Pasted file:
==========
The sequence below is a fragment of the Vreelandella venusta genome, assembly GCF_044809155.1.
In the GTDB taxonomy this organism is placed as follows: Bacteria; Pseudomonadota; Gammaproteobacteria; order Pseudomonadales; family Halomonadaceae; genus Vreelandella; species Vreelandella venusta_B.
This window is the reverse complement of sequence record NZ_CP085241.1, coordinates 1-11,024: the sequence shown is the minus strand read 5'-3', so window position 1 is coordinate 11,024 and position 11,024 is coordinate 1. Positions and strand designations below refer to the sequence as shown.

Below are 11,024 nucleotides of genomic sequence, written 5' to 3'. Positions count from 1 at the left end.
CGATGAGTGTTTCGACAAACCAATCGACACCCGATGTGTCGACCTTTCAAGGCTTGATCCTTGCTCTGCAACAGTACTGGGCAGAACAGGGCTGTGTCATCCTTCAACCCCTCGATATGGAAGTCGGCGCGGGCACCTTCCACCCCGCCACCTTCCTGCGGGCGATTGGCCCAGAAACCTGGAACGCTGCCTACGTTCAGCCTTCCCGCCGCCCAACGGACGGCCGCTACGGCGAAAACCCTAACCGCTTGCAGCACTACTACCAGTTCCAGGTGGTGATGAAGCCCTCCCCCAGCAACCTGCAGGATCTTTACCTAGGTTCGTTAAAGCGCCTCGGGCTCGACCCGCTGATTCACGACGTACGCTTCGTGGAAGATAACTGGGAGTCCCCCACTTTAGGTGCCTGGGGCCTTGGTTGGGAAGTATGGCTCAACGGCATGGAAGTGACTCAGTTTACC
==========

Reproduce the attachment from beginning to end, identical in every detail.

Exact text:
The sequence below is a fragment of the Vreelandella venusta genome, assembly GCF_044809155.1.
In the GTDB taxonomy this organism is placed as follows: Bacteria; Pseudomonadota; Gammaproteobacteria; order Pseudomonadales; family Halomonadaceae; genus Vreelandella; species Vreelandella venusta_B.
This window is the reverse complement of sequence record NZ_CP085241.1, coordinates 1-11,024: the sequence shown is the minus strand read 5'-3', so window position 1 is coordinate 11,024 and position 11,024 is coordinate 1. Positions and strand designations below refer to the sequence as shown.

Below are 11,024 nucleotides of genomic sequence, written 5' to 3'. Positions count from 1 at the left end.
CGATGAGTGTTTCGACAAACCAATCGACACCCGATGTGTCGACCTTTCAAGGCTTGATCCTTGCTCTGCAACAGTACTGGGCAGAACAGGGCTGTGTCATCCTTCAACCCCTCGATATGGAAGTCGGCGCGGGCACCTTCCACCCCGCCACCTTCCTGCGGGCGATTGGCCCAGAAACCTGGAACGCTGCCTACGTTCAGCCTTCCCGCCGCCCAACGGACGGCCGCTACGGCGAAAACCCTAACCGCTTGCAGCACTACTACCAGTTCCAGGTGGTGATGAAGCCCTCCCCCAGCAACCTGCAGGATCTTTACCTAGGTTCGTTAAAGCGCCTCGGGCTCGACCCGCTGATTCACGACGTACGCTTCGTGGAAGATAACTGGGAGTCCCCCACTTTAGGTGCCTGGGGCCTTGGTTGGGAAGTATGGCTCAACGGCATGGAAGTGACTCAGTTTACC